By Jef With One F
By Pete Vonder Haar
By Abby Koenig
By Olivia Flores Alvarez
By Jef With One F
By Christina Uticone
By Angelica Leicht
By Altamese Osborne
It's an age-old story: Boy meets girl, boy woos girl, boy wins girl -- and then his fiancée shows up to prove him a lying, cheating cad. Girl dies, literally, of a broken heart. There's one reason why the name Albrecht doesn't have the same connotations as the name Don Juan: redemption. By dying, the wronged Giselle saves not only the body but the soul of the false Albrecht.
Giselle is the most popular of the 19th-century Romantic ballets. And Houston Ballet's production by artistic associate Maina Gielgud, which ends the company's 35th season, does the work justice. All the elements necessary for a successful Giselle are in evidence, especially the incredible talent of the dancers, who must not only move effortlessly but act dramatically (there's a reason Giselle is known as the Hamlet of ballet).
Opening night, Mireille Hassenboehler turned in a stellar performance as the innocent village girl whose taste of first love goes bad when her sweetheart turns out to be royalty -- engaged royalty, no less. Not only does Hassenboehler have the long, delicate limbs and technique needed to portray Giselle's girlish dancing, she also has the acting chops to transform, without chewing the scenery, into a deranged, heartsick woman whose frantic dancing causes her weak heart to give out. In Act II, when she becomes a Wili -- which is a ghostly spirit of a wronged woman, dead before her wedding and doomed to dance men to death -- she is ethereal and floating, yet strong in her resolve to save Albrecht from his doom (additional Wilis are played by the corps). Giselle is one of the most coveted roles in ballet, and Hassenboehler holds up well against those who have danced before her. Gielgud should be proud.
The gorgeous-legged Andrew Murphy looks every inch the royal Albrecht, with precision beats and long lines in his jumps. Although we're initially unclear about his intent -- is he in love with Giselle, or is this just a pre-wedding fling? -- his dramatic skills kick in at Giselle's gravesite, and we see through his movements his genuine remorse, his longing for the ghost Giselle before him, his fear and exhaustion at the hands of the Wilis and, finally, his abject misery as Giselle sinks into her grave. During Act II, Albrecht must portray a roller coaster of emotions, not to mention some technically demanding and strenuous dancing, and Murphy handles it well.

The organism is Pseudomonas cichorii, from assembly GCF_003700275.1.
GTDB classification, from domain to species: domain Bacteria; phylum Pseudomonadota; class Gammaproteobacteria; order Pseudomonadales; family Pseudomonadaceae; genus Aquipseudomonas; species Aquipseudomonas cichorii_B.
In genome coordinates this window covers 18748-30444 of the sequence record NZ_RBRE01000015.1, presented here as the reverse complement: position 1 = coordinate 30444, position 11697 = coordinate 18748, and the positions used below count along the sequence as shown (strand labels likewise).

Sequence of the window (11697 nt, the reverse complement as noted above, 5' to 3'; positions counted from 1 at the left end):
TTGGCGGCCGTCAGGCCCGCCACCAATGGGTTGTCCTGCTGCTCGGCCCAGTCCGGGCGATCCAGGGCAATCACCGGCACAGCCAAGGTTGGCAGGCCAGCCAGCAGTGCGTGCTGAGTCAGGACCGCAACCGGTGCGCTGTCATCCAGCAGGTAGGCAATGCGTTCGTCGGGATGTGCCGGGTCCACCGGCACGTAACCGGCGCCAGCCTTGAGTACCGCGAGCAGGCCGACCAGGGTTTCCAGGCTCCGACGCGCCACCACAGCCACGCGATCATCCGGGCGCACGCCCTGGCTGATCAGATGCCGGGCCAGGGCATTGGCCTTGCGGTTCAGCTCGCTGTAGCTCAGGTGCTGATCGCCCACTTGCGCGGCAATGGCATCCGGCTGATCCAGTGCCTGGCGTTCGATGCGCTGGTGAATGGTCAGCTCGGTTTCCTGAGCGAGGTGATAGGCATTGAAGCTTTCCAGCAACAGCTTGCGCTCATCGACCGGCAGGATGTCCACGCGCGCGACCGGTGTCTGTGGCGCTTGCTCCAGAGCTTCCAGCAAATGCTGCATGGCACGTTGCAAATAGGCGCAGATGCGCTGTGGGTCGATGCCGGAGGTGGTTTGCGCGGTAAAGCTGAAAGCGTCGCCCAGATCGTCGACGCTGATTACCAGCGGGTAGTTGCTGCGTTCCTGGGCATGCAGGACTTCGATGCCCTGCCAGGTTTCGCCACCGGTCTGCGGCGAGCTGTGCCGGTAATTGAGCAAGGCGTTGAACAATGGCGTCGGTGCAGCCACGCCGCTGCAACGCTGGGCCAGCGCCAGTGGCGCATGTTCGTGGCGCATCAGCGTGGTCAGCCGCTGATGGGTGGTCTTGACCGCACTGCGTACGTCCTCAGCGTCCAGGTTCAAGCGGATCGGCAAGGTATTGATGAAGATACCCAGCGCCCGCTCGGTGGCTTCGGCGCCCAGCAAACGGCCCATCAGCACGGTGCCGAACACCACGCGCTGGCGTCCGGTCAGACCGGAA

The injured Lauren Anderson was missed opening night. Corps member Jaquel Charlesworth took her place as Myrtha; although talented, she lacked the maturity and presence needed to portray the queen of the undead.
Of course, the true test of a full-fledged Giselle is the perfection of the corps in Act II -- the Wilis must be in sync, each arm held just so, each head turned just there. They must move as flying vampires in tutus, but with an elegance that is ghostly and heartbreaking. In this Giselle, the corps de ballet shows how far it has come. We are in the presence of a truly first-rate company.
The village is peopled with peasants of distinctive personalities whose use of mime to tell the tale is much less broad and vaudeville-esque than it was under the company's former direction (think Ben Stevenson's The Nutcracker). To the credit of Gielgud -- a former acclaimed Giselle herself -- this production is authentic, harking back to the original 1841 version with the Act I peasant pas de deux intact, without being staid or boring. With Gielgud's vision and coaching, the company creates a living, breathing Giselle that's one of the best ever staged in Houston.
Tony Tucci's lighting and Peter Farmer's designs create believable worlds. The fairy-tale forest village is like an old German painting, and the blue-lit midnight glade is as eerie as a walk through a graveyard. And Adolphe Adam's score, arguably the most beautiful and recognizable in ballet, is handled with emotion and delicacy by the Houston Ballet Orchestra under the baton of Ermanno Florio. Be warned that you may spend days humming ta-da-da-da-da-daaa-dia.
Also on the program is the company premiere of director Stanton Welch's 1996 Maninyas, a sexy, abstract ballet set to Ross Edwards's Maninyas Concerto for Violin and Orchestra. Juxtaposed with the classic Giselle, Maninyas showcases the technical versatility the company has achieved.